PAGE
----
“A Guildsman does not train for events. He wanders the Earth being mighty. He performs feats as fleeting extensions of his power. Like flexing.”
So sayeth the Guildsman’s handbook, the code by which I live. Today, however, I am feeling a tad apprehensive about my blasé approach to physical challenges…
Tomorrow, we leave for Lake Tahoe. The following day, we will undertake the most horrific Spartan Beast course ever designed:
14 miles. 30 obstacles. 2,850 feet of vertical gain. 9000+ feet of elevation.
The course has been designed for the Spartan Race World Championships. Obviously I won’t be racing with the elite (they will set off 15 mins earlier and finish HOURS ahead of me), but it will be the same course – specifically designed to be a brutal as possible on people racing for prize money of up to $15,000.
And I can honestly say I’m in the worst shape that I have been in since I first ran a race of any kind. I’ve had some on-and-off moments of power but, on the whole, I’ve been working way too much and training way too little for the last couple of years. Especially in the last few months: the build-up to this most epic of races.
When it comes to obstacles, I’m normally confident. Guildsmen eat obstacles like…well, like we eat anything: noisily and without hesitation, or – in fact – breathing. There are 30 obstacles in the Spartan Beast, which is about one every 800 metres – if they are evenly spread out.
However, let’s not forget that, in Spartan Race, an obstacle is often just more horrific variation of running: run with this sand bag, or this bucket, or up this mountain. People like me rely on obstacles as a break from the damn running!
Even some of the cooler obstacles don’t exactly provide relief: Jump through this fire? Awesome! Now what? Run? Again?! Already? Shit.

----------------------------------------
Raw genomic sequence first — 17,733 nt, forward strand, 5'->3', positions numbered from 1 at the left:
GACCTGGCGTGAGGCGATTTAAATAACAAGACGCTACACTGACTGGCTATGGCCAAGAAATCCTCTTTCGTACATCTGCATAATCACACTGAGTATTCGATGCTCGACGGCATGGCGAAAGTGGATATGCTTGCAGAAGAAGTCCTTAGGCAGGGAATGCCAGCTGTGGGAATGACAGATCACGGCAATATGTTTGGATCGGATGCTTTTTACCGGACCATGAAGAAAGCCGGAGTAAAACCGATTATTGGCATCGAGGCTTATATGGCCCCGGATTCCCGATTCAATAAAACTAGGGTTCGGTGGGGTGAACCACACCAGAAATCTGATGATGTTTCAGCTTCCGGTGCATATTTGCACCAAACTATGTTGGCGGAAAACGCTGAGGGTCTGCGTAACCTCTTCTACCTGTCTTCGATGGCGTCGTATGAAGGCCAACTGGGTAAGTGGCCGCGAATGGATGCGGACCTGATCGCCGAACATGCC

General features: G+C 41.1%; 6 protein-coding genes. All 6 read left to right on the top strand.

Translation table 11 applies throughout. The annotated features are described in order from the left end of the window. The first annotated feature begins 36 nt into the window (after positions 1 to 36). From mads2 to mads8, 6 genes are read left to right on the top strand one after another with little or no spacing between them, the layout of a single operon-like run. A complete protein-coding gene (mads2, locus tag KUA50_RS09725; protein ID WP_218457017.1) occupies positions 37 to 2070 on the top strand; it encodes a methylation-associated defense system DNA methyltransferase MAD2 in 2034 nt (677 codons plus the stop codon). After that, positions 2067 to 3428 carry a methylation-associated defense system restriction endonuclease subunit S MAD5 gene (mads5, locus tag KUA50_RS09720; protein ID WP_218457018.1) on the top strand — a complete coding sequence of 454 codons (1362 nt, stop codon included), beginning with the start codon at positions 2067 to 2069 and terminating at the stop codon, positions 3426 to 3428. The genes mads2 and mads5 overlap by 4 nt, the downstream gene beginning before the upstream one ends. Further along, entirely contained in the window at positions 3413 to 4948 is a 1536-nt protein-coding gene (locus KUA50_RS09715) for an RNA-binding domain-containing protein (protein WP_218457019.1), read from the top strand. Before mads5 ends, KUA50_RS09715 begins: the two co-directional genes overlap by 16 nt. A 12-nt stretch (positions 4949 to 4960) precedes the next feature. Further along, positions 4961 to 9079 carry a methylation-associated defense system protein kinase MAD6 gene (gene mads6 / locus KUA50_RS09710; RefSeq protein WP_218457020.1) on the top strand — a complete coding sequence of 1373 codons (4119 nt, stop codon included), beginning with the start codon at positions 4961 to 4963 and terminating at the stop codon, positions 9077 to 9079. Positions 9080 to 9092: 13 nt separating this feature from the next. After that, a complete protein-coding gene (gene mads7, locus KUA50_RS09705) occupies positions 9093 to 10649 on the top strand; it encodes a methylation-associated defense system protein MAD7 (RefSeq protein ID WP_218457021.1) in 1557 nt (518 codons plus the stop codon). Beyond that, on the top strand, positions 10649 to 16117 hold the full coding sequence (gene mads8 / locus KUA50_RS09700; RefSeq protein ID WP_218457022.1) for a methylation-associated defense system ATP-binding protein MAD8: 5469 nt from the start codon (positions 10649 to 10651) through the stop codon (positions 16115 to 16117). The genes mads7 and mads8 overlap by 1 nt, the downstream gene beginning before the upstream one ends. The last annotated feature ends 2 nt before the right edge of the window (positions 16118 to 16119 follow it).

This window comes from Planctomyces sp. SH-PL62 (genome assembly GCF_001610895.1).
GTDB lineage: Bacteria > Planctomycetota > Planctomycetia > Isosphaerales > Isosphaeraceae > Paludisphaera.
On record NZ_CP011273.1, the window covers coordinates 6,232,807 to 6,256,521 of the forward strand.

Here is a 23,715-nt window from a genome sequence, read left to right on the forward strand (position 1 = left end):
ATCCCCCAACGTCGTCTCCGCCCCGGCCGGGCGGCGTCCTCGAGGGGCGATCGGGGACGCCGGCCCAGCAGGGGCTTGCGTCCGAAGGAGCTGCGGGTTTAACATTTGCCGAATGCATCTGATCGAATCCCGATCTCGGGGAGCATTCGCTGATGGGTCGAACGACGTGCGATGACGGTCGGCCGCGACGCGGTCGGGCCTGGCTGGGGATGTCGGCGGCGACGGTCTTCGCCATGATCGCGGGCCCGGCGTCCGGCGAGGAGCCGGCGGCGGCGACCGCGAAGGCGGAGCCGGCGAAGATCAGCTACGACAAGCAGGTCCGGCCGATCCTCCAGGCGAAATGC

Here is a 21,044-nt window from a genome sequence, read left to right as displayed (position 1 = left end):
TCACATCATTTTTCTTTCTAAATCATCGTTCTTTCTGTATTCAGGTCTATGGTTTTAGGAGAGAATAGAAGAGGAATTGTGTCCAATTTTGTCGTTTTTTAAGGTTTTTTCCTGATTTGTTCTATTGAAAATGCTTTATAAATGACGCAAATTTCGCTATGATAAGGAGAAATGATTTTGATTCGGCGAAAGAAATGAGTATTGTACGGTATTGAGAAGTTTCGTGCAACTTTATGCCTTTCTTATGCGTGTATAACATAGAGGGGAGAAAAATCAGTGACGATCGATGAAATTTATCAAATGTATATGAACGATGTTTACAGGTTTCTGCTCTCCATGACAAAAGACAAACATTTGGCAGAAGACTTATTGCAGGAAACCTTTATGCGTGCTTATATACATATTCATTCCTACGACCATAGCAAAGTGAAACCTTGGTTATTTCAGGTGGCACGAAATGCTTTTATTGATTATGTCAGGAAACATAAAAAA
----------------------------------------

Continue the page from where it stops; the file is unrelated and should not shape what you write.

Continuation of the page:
In the 3 mile Spartan Sprint, there are up to 23 obstacles. That means there are just 7 more obstacles in the Beast, but spread over 9 more miles. That is a shit ton more time spent running, which is bad, bad, BAD news for me.
How often have I run 14 miles? Never.
How often have I run 12 miles? Once.
How often have I run more than 6 miles? Perhaps 5 times. I my entire life.
I hate running.
Back in June, I did the Superhuman Games. I had two recently-broken feet at the time, but it didn’t go well for me even taking the injuries into account. It was an absolute killer – and I wasn’t proud of my performance.
Since then, I have done no endurance training. None at all.
And the Beast will be far, far harder.
Usually, the fastest person around a Beast will take 3 hours. This time, we are running up a mountain – so the very fastest people will probably get around in 4 hours. I’ll be lucky to get around in 6 hours. If at all.
At this point, you may be wondering what the point of the blog post is. Honestly, so I am.
I wasn’t in shape for the last events I did; I haven’t done any training at all since then; now I’m writing a post saying what? I’m surprised to be feeling inconfident?
I think this is just me finally admitting to myself, and everybody else, that this time I may have pushed it a step too far. Or, like, 12,320 steps too far – which is about how many I’ll need to get around on Saturday.
Depending on the length of my stride. Which is notoriously dwarflike.
Heigh ho. Heigh ho. It’s off to Tahoe we go…